The national survey would include unreported and unrecorded crime as an index of crime. This in turn would have practical values such as developing crime prevention programmes and also it would provide a more sophisticated idea of crime which may develop a non-biased opinion about law and order. It would also offer more encouragement for criminological research and theory such as fear of crime and attitudes to police. In 1981 the Home Secretary Lord William Whitelaw agreed that the British Crime Survey (BCS) should be developed (Mayhew and Hough 1988).

The introduction of the BCS is known to be the result of the ‘radical left realism’ approach which argued that the BCS was formed due to the lack of information present crime surveys provide to uncover particularly high risks of crime that women, minority groups, ethnic groups and socially disadvantaged people faced (Young 1988). The BCS set out to emphasise victimisation as a ‘real’ and everyday problem in society according to the left realists.

The left realists promised to take victimisation and the victim ‘seriously’ by bringing together the four core elements in an active response to crime (1) formal social control by police, (2) informal social control by members of the public, (3) the offender and (4) the victim. This response to crime and victims is known as the ‘square of crime’ (Taylor et al. 1973, cited in Goodey 2005). In 1994 Anderson et al. added a fifth element ‘the city’ which referred to variables such as gender, age, class and race. The first BCS was conducted in 1982 in England, Wales and Scotland, Scotland now has its own survey (Chambers 1984).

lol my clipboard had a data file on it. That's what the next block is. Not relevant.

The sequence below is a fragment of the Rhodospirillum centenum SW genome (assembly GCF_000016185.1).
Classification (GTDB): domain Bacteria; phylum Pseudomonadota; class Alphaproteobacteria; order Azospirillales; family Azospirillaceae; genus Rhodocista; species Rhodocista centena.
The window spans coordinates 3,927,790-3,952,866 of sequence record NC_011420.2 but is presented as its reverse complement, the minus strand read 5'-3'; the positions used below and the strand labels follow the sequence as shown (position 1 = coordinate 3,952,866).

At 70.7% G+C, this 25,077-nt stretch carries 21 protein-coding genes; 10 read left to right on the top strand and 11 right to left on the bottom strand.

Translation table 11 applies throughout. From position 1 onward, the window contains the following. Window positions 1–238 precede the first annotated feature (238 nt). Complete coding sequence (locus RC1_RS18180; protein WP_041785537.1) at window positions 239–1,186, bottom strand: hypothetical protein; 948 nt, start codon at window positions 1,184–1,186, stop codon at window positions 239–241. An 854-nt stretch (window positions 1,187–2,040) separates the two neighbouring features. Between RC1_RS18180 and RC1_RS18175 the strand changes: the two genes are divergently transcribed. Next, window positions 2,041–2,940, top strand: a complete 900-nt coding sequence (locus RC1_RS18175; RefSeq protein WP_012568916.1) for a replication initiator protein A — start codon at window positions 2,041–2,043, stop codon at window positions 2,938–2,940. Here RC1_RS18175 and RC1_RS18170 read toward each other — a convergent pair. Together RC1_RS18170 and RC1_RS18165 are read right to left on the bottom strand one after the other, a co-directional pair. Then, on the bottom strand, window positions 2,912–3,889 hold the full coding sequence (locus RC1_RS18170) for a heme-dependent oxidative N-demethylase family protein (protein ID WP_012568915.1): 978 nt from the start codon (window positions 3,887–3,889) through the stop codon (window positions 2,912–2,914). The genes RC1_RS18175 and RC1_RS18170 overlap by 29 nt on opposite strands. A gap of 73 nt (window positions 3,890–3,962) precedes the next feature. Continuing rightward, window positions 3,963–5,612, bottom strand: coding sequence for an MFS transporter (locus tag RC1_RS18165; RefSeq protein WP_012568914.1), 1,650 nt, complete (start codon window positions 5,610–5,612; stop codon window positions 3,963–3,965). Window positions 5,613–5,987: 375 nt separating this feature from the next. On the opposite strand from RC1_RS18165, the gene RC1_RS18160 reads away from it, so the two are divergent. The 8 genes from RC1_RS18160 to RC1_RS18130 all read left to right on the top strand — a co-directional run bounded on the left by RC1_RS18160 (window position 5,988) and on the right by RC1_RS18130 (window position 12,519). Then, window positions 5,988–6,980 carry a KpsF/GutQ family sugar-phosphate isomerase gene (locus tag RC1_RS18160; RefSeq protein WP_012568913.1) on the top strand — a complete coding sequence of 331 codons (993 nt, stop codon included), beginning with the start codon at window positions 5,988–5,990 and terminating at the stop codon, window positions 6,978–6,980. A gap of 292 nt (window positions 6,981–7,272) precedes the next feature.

The BCS was conducted every two years until 2001 when it was decided that it should be conducted annually. The BCS asks over fifty thousand adults including those over the age of sixteen in private households about their experiences of victimisation over the previous twelve months. One person per household address is selected by a postcode finder to take part in the survey. The Home office gathers information on crimes and victims of crime from both the BCS and Police recorded crimes and develops overall view about crime rates based on these two types of information.

Police recorded crimes are crimes which are reported and recorded by the police, they provide a good measure of patterns in well-reported crimes as well as the less common but serious types of crime and data is produced on the extent of crime. They are also an important sign of police workload and provide information for local areas The BCS also identifies instances of victimisation which go unreported and therefore have been highly admired for unmasking the ‘dark figure’ of crime.